B1 · B2 · C1 · Grammar · Grammar activity

The causative: have/get something done

Causative structures are another form of passive structures where the focus is on something that is done rather than who does it. Here’s a video I made with bitable that will give you some tips on some of the different structures.

After, you can do a grammar activity to practise the structure.

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B1 · B2 · Listening · phonetics · songs

Learning English pronunciation with songs: I’ll Keep you Safe

A great way to learn English is watching a film, but the thing is, how many of us have the time to watch films these days? I mean, I can hardly remember the last time I was able to relax on my settee with this intention, let alone watching one in a foreign language!

Definitely, present-day duties just don’t seem to understand our needs, do they? So, unless we can plug vocabulary, stress patterns and pronunciation into our brains just like those guys did in The Matrix, we’ll need a backup plan.

Why not try listening to music? It’s easy and fun. You can do this, working, cooking, driving, walking the dog, writing or whatever (as long as it doesn’t make you get up and start dancing). Music can also teach us structures that we need to get our tongues around, and a great number of songs have really catchy tunes that we’ll enjoy trying to understand and even learn.

Here I’ve exploited the soundtrack from the movie Up by Disney. The song is I’ll Keep you Safe by Sleeping at last. It´s a wonderful song along with a beautiful video (watch out! It could make you quite emotional! ) and although the title is great for dealing with ‘will’ used for promises, here  I’ve exploited it to practise some of the English sounds and to help students become more familiar with phonetic symbols. If you haven’t  seen anything about phonetics yet, you may want to brush up a bit on them before doing the activity (you’ll find plenty of introductory activities if you click on the menu Phonetics and English sounds).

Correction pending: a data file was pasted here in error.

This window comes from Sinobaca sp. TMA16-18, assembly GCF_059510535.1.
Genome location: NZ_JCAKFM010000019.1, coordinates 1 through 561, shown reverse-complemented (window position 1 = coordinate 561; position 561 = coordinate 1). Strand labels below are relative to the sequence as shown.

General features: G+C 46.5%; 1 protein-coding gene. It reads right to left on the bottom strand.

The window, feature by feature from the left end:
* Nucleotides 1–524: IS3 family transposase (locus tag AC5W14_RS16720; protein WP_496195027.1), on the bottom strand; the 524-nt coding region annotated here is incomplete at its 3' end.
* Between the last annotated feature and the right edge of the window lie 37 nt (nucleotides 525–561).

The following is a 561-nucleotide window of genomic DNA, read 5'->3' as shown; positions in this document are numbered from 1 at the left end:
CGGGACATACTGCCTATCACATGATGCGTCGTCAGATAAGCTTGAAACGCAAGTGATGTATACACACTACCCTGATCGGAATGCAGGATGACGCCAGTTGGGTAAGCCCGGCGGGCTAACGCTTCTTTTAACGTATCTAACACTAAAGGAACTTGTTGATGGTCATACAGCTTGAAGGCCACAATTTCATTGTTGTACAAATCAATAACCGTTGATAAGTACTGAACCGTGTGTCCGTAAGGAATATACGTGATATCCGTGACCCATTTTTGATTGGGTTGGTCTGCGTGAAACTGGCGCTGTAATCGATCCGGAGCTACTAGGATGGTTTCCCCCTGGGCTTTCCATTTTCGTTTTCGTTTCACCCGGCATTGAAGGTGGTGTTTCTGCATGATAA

Anyway, hope you enjoy the lesson.

PS If you don’t see me around much lately, it’s just that I’m SO STRESSSSSSSSSSSSSEDDDD OOOOOOOOOOOOOOOUUUUUUT!!!!!!!!!!!

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A2 · B1 · Grammar

Conditionals: 1st Conditional game

Oh! This week we’re going to do some work on conditionals. So, just to get this structure under our belt, I’ve set up this fun activity with Wheel decide.

How to play? Click on the wheel and see what you get for the question ‘What will you do if …?

Write down the sentence and spend a minute thinking about your answer, afterwards tell the class.

Example:

What will you do if the person you love asks you out?

Possible answers: If the person I love asks me out, I will go crazy/faint/be extremely happy/buy myself something very smart/go to the hairdresser’s to look great.

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A2 · B1 · B2 · Vocabulary · vocabulary activity

Confusing words: dish/meal/recipe

Many students get these word wrong and since I’ve uploaded some vocabulary for ingredients, it may be a good idea to go over them or learn them.

Dish

The word dish when used as a noun and not a verb, has two meanings. One is the type of recipient we use for putting food on. A dish is usually shallow or almost flat, so for a soup we would rather use a bowl.

  • Nothing like a nice dish of pasta!
  • Who broke the glass dish?
  • He was awarded a silver dish for his fortieth anniversary in the company .

The second way of using the word ‘dish’ is when we are talking about a special recipe and way to prepare it. Usually these dishes have a special name that might or might not give us any information about the ingredients. Some examples are: paella, roast beef, lasagne, Welsh rarebit, haggis, etc.

  • What’s your favourite dish?
  • Paella isn’t the only Spanish dish you can have in Spain. This country has a wide variety of traditional dishes from all over the country.
  • I can recommend the chef’s dish of the day.
  • What shall we have for main dish?